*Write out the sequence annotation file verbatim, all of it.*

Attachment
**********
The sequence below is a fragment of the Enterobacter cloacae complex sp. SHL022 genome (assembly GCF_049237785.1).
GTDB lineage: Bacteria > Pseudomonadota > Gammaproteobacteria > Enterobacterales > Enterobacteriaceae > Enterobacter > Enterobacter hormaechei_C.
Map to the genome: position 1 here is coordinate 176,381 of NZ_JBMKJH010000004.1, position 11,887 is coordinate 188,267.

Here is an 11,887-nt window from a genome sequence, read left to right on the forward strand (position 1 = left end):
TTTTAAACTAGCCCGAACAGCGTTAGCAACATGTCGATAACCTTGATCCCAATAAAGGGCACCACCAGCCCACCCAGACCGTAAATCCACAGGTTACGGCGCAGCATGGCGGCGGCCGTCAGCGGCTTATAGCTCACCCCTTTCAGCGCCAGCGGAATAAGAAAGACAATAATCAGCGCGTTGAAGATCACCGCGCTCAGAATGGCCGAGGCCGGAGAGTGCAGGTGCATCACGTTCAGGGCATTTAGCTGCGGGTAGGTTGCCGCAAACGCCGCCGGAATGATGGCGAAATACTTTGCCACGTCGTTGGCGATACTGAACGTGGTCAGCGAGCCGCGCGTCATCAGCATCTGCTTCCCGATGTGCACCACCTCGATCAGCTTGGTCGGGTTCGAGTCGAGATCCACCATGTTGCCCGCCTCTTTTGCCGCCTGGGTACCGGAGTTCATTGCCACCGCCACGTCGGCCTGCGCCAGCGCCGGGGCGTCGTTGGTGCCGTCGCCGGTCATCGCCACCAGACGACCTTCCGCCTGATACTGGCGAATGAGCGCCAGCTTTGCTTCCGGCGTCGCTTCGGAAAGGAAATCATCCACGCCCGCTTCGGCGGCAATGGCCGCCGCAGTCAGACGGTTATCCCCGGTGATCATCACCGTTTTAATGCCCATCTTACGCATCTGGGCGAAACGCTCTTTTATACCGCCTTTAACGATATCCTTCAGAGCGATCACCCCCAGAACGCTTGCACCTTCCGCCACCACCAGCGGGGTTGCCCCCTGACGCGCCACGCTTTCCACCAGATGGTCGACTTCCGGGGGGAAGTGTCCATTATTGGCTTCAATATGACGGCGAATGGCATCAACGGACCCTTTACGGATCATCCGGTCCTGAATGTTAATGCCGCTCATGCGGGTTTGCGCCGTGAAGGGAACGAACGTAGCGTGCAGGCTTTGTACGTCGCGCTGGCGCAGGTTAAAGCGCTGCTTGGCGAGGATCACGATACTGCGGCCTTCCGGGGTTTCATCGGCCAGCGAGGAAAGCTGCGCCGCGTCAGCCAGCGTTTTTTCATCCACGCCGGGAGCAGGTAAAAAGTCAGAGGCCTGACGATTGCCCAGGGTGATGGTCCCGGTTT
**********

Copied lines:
The sequence below is a fragment of the Enterobacter cloacae complex sp. SHL022 genome (assembly GCF_049237785.1).
GTDB lineage: Bacteria > Pseudomonadota > Gammaproteobacteria > Enterobacterales > Enterobacteriaceae > Enterobacter > Enterobacter hormaechei_C.
Map to the genome: position 1 here is coordinate 176,381 of NZ_JBMKJH010000004.1, position 11,887 is coordinate 188,267.

Here is an 11,887-nt window from a genome sequence, read left to right on the forward strand (position 1 = left end):
TTTTAAACTAGCCCGAACAGCGTTAGCAACATGTCGATAACCTTGATCCCAATAAAGGGCACCACCAGCCCACCCAGACCGTAAATCCACAGGTTACGGCGCAGCATGGCGGCGGCCGTCAGCGGCTTATAGCTCACCCCTTTCAGCGCCAGCGGAATAAGAAAGACAATAATCAGCGCGTTGAAGATCACCGCGCTCAGAATGGCCGAGGCCGGAGAGTGCAGGTGCATCACGTTCAGGGCATTTAGCTGCGGGTAGGTTGCCGCAAACGCCGCCGGAATGATGGCGAAATACTTTGCCACGTCGTTGGCGATACTGAACGTGGTCAGCGAGCCGCGCGTCATCAGCATCTGCTTCCCGATGTGCACCACCTCGATCAGCTTGGTCGGGTTCGAGTCGAGATCCACCATGTTGCCCGCCTCTTTTGCCGCCTGGGTACCGGAGTTCATTGCCACCGCCACGTCGGCCTGCGCCAGCGCCGGGGCGTCGTTGGTGCCGTCGCCGGTCATCGCCACCAGACGACCTTCCGCCTGATACTGGCGAATGAGCGCCAGCTTTGCTTCCGGCGTCGCTTCGGAAAGGAAATCATCCACGCCCGCTTCGGCGGCAATGGCCGCCGCAGTCAGACGGTTATCCCCGGTGATCATCACCGTTTTAATGCCCATCTTACGCATCTGGGCGAAACGCTCTTTTATACCGCCTTTAACGATATCCTTCAGAGCGATCACCCCCAGAACGCTTGCACCTTCCGCCACCACCAGCGGGGTTGCCCCCTGACGCGCCACGCTTTCCACCAGATGGTCGACTTCCGGGGGGAAGTGTCCATTATTGGCTTCAATATGACGGCGAATGGCATCAACGGACCCTTTACGGATCATCCGGTCCTGAATGTTAATGCCGCTCATGCGGGTTTGCGCCGTGAAGGGAACGAACGTAGCGTGCAGGCTTTGTACGTCGCGCTGGCGCAGGTTAAAGCGCTGCTTGGCGAGGATCACGATACTGCGGCCTTCCGGGGTTTCATCGGCCAGCGAGGAAAGCTGCGCCGCGTCAGCCAGCGTTTTTTCATCCACGCCGGGAGCAGGTAAAAAGTCAGAGGCCTGACGATTGCCCAGGGTGATGGTCCCGGTTT